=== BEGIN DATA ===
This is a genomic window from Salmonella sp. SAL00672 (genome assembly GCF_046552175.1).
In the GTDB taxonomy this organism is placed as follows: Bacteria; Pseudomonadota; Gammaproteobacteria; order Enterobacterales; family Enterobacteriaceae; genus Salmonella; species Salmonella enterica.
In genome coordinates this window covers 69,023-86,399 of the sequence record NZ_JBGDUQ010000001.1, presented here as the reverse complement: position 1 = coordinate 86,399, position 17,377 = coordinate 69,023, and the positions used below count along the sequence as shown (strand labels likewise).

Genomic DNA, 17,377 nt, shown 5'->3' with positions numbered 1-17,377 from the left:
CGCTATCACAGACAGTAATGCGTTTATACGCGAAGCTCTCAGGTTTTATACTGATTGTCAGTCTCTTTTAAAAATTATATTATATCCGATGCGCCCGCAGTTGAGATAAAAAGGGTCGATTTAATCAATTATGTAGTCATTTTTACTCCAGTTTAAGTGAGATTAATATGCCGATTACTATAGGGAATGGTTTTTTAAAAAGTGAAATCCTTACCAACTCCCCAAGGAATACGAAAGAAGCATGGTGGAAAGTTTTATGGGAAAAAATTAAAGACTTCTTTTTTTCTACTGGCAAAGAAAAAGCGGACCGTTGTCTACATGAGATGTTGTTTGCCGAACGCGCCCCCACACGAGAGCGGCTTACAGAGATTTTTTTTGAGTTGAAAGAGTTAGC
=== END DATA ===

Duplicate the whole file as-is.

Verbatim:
This is a genomic window from Salmonella sp. SAL00672 (genome assembly GCF_046552175.1).
In the GTDB taxonomy this organism is placed as follows: Bacteria; Pseudomonadota; Gammaproteobacteria; order Enterobacterales; family Enterobacteriaceae; genus Salmonella; species Salmonella enterica.
In genome coordinates this window covers 69,023-86,399 of the sequence record NZ_JBGDUQ010000001.1, presented here as the reverse complement: position 1 = coordinate 86,399, position 17,377 = coordinate 69,023, and the positions used below count along the sequence as shown (strand labels likewise).

Genomic DNA, 17,377 nt, shown 5'->3' with positions numbered 1-17,377 from the left:
CGCTATCACAGACAGTAATGCGTTTATACGCGAAGCTCTCAGGTTTTATACTGATTGTCAGTCTCTTTTAAAAATTATATTATATCCGATGCGCCCGCAGTTGAGATAAAAAGGGTCGATTTAATCAATTATGTAGTCATTTTTACTCCAGTTTAAGTGAGATTAATATGCCGATTACTATAGGGAATGGTTTTTTAAAAAGTGAAATCCTTACCAACTCCCCAAGGAATACGAAAGAAGCATGGTGGAAAGTTTTATGGGAAAAAATTAAAGACTTCTTTTTTTCTACTGGCAAAGAAAAAGCGGACCGTTGTCTACATGAGATGTTGTTTGCCGAACGCGCCCCCACACGAGAGCGGCTTACAGAGATTTTTTTTGAGTTGAAAGAGTTAGC